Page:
dave, the butcher at evoe’s thought his best salami was salame toscano, from fra’ mani. he just collected three tightly paper-packed round and two foot long packages, laid out on his meat table and now began to peel and unfurl the wrapper of the first. the parcels looked much like one of christo’s art projects. you’ve heard of christo, the guy who shrunk-wrapped Germany’s Reichstag and who’s wrap of dom perignon bottles gave me a job for the times. i had no idea who christo was then, really, nor that the paper wanted a picture of the bottle as it was, wrapped. i did food photos mostly in those days and in that instant imagined an image of some of the bubbly. so i unwrapped a christo, popped the cork and poured.
i thought of this as i watched dave undo the paper encasing the length of salami. five pound of cured, meticulous beauty, salaciously tied, a thing, would christo do proud to have bound. dave’s knife slit the twine of the methodically knotted and lashed sausage. seductively carnal, as the twine fell away, of burgundy color, coarsely ground meat once he stripped off its slithery casing and set the steel for a paper-thin slivered half pound.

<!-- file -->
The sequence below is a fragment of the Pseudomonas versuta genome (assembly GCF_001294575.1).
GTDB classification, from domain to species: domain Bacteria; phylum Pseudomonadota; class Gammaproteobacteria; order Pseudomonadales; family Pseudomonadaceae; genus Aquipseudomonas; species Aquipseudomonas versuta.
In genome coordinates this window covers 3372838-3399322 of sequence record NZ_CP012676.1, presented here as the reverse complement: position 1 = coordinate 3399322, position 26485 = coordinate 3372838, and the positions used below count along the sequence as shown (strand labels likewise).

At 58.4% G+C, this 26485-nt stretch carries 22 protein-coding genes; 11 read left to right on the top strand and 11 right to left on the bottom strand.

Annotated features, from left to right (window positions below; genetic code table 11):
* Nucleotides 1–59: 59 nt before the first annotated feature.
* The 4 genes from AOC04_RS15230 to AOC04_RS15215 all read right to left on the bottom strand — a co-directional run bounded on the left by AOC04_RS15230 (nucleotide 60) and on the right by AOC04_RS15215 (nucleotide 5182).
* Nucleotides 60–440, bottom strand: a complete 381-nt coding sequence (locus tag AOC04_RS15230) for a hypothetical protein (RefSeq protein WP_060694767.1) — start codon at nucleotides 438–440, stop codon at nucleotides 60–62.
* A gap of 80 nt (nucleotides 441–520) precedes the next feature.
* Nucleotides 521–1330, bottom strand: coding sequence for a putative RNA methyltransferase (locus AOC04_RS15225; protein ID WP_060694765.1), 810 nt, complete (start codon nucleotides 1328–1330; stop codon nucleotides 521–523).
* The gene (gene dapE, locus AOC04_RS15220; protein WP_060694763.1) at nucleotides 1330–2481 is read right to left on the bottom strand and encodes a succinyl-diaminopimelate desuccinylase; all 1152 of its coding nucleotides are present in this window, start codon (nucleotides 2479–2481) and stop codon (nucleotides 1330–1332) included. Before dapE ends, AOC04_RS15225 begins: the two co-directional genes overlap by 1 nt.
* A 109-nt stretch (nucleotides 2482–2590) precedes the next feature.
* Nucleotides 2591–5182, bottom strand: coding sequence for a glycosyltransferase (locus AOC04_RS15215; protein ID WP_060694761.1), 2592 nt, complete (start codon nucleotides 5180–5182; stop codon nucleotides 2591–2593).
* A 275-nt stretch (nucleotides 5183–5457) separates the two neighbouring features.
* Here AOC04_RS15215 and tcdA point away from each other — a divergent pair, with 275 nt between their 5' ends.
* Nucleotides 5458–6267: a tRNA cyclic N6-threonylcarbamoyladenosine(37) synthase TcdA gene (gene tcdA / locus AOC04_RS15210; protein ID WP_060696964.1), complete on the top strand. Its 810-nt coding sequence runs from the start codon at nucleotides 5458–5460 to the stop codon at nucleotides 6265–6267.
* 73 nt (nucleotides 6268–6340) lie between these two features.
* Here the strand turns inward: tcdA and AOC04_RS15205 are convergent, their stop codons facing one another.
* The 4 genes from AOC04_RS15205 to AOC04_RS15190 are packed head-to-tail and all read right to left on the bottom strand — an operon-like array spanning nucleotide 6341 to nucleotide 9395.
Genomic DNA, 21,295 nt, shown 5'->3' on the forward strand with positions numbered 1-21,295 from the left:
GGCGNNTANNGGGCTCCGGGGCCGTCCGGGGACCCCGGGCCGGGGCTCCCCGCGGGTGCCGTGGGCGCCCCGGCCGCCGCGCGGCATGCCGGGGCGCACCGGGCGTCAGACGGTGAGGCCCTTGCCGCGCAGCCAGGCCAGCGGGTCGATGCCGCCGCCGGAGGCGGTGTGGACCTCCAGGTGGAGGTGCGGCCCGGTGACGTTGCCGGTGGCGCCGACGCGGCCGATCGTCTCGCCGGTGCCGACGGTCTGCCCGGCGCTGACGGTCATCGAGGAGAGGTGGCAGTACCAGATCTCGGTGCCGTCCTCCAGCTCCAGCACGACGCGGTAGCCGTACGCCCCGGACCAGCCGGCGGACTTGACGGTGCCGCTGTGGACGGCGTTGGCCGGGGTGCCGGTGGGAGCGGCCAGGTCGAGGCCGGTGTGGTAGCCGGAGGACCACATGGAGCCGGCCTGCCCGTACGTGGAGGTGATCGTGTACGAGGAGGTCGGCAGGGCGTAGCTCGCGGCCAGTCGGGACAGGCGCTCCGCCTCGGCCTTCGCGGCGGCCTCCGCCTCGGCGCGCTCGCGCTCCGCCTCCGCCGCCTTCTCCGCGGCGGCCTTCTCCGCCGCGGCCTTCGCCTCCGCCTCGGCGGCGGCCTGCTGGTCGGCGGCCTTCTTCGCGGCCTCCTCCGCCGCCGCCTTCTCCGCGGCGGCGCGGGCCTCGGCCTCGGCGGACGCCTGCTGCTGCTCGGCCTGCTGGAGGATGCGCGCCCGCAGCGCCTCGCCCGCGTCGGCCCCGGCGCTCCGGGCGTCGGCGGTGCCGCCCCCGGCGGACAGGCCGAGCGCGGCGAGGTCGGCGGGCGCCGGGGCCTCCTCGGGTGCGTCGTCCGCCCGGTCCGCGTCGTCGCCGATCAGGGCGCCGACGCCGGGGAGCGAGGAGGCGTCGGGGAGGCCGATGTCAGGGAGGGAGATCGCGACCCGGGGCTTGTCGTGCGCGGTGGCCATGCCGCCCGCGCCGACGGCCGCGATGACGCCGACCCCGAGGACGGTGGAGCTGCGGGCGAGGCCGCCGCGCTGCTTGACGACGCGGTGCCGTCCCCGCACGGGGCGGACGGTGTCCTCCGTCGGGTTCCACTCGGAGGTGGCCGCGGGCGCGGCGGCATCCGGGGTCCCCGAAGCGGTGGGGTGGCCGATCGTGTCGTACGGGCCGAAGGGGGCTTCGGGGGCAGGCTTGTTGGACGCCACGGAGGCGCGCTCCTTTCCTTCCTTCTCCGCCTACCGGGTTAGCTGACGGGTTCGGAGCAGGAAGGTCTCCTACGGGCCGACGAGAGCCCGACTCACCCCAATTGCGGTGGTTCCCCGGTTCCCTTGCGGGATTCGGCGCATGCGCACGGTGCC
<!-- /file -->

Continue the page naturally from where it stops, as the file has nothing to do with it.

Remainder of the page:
this hard salt salami does well with a ripe pear, or even figs i imagine, though those aren’t about, this being winter. we paved buttered pugliese in layers of meat for supper and a bottle of lambrusco had us in parma, well, almost, excepting the trickle of oregon rain out on the sill.